The complained-of photo of the Barbra Streisand mansion (Photo Copyright (C) 2002 Kenneth & Gabrielle Adelman, California Coastal Records Project)

It dates back to 2003, when Barbra Streisand sued a photographer for violation of privacy by making an aerial photograph of her mansion publicly available amid a collection of 12,000 California coastline photographs which aimed to draw attention to coastal erosion.

The photograph she complained about had only, one presumes, ever been seen by coastline erosion enthusiasts and had only ever been downloaded six times (two of those were by Streisand’s attorneys). As a result of the legal action, more than 420,000 people visited the site over the following month.  (The lawsuit was dismissed and Streisand was ordered to pay the photographer’s legal fees, which amounted to $155,567.)

Last Friday, I blogged about Louise Reay being sued by her estranged husband over an Edinburgh show which, let’s face it – Louise is good, but – only a small number of people had ever seen.

On Saturday, the Chortle comedy website picked up the story.

On Monday, the Guardian newspaper was reporting it.

On Tuesday morning, it was on Channel 5.

By Tuesday teatime, it was on the BBC World Service.

By this morning – Wednesday – on a very superficial search (excluding blogs and social media mentions) these outlets (listed alphabetically) had reported the story:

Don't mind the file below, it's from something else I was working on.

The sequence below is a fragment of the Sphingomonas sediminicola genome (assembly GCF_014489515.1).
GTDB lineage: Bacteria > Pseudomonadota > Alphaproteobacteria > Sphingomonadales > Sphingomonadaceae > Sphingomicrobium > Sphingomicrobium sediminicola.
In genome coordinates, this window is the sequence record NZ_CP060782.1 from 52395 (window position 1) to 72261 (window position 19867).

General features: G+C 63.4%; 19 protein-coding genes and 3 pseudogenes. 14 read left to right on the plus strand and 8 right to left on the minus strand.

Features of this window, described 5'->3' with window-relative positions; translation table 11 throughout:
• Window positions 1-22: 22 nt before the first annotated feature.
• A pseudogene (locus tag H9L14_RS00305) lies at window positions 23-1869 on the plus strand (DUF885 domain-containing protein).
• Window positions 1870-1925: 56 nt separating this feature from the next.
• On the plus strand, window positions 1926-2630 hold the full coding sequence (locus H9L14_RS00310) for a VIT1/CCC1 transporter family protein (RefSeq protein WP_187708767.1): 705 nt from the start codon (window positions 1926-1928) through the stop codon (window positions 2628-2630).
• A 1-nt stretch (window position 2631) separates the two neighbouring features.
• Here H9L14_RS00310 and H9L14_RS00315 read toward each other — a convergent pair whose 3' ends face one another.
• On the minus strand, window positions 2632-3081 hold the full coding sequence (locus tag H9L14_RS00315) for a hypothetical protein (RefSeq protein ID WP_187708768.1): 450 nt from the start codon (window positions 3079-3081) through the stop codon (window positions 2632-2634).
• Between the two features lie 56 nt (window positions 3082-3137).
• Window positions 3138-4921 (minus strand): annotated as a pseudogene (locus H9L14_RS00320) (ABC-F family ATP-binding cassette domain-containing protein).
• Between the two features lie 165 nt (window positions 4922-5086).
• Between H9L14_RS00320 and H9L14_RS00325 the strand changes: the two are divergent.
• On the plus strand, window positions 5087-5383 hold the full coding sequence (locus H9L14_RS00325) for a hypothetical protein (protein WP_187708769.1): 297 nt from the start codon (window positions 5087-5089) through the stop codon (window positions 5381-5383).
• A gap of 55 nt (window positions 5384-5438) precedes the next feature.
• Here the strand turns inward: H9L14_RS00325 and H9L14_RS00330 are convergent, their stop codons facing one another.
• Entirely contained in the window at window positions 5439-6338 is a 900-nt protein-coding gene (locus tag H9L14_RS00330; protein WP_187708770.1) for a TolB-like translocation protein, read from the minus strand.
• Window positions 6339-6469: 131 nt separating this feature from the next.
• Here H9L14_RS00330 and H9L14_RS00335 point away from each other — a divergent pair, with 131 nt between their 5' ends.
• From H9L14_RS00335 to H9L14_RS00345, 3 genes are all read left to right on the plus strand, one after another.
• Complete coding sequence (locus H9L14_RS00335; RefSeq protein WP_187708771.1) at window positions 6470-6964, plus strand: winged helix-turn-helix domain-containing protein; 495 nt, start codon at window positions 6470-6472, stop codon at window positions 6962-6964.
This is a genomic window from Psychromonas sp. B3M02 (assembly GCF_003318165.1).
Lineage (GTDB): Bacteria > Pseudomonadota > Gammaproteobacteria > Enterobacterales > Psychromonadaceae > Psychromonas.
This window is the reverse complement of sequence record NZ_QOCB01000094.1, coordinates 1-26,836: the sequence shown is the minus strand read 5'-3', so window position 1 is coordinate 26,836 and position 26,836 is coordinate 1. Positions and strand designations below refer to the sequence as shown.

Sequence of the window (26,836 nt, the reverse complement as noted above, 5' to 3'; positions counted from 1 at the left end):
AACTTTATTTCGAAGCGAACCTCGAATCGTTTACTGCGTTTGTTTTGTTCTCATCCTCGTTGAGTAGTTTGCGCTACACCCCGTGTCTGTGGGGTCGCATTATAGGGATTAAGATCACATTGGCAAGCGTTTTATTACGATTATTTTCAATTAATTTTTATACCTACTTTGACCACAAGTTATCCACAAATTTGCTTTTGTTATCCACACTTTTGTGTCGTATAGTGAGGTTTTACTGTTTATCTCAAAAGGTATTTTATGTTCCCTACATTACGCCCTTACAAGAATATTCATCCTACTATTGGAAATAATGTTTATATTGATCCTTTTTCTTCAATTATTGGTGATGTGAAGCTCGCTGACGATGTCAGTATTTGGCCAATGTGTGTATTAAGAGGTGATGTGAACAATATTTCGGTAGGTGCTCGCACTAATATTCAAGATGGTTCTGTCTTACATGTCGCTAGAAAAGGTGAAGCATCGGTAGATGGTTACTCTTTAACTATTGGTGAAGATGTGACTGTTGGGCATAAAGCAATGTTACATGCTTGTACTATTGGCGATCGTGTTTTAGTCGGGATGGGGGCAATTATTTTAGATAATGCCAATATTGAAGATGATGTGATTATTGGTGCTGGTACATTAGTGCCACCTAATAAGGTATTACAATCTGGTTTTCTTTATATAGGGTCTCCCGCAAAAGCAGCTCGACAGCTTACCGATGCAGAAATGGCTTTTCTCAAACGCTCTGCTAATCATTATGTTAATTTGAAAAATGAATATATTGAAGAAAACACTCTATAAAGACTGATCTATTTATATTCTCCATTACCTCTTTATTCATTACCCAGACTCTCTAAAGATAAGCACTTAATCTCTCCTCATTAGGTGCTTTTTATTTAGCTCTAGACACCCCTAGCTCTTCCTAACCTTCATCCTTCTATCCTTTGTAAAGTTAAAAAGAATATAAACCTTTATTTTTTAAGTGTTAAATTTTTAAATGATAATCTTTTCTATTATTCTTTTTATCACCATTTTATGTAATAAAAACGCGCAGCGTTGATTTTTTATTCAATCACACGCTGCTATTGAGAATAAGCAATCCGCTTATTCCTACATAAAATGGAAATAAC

BBC WORLD SERVICE
“BBC OS” at 16’00”-20’00” on
http://www.bbc.co.uk/programmes/w172vrbbtvrl739

CHANNEL 5
“The Wright Stuff” at 54’24”-55’55” on
https://www.my5.tv/the-wright-stuff/season-2018/episode-32

CHORTLE COMEDY INDUSTRY WEBSITE

CRAVE

(GLASGOW) EVENING TIMES

GUARDIAN

(GLASGOW) HERALD

THE INDEPENDENT

METRO

DAILY MIRROR

NATIONAL POST

THE SUN

THE TIMES

THE WEEK

Louise – the allegedly offensive show

Louise Reay’s husband is apparently suing her because he says she said things about him which will make people think less of him.

Apparently Louise Reay’s estranged husband is suing her for £30,000.

It seems to me that, if he is claiming damage to his reputation, then (if true) £29,999.50p of that damage would have been caused by he himself and 50p by anything a few people heard in less than a handful of shows in Edinburgh back in August 2017.

Do people take what comedians say in comedy shows seriously?

As Terry Christian said yesterday on The Wright Stuff on Channel 5: “Imagine how much money Les Dawson’s mother-in-law would have got.”

Someone on Facebook commented about Louise’s un-named husband: “He’s trying to tell the world he’s not a cunt by being an utter cunt.”

Louise Reay’s crowdfunding page to cover her legal costs

Note that that comment (with which, of course, I do not associate myself) is referring not to the perception of the estranged husband raised by Louise’s Edinburgh Fringe show but by the perception raised by the estranged husband’s legal action.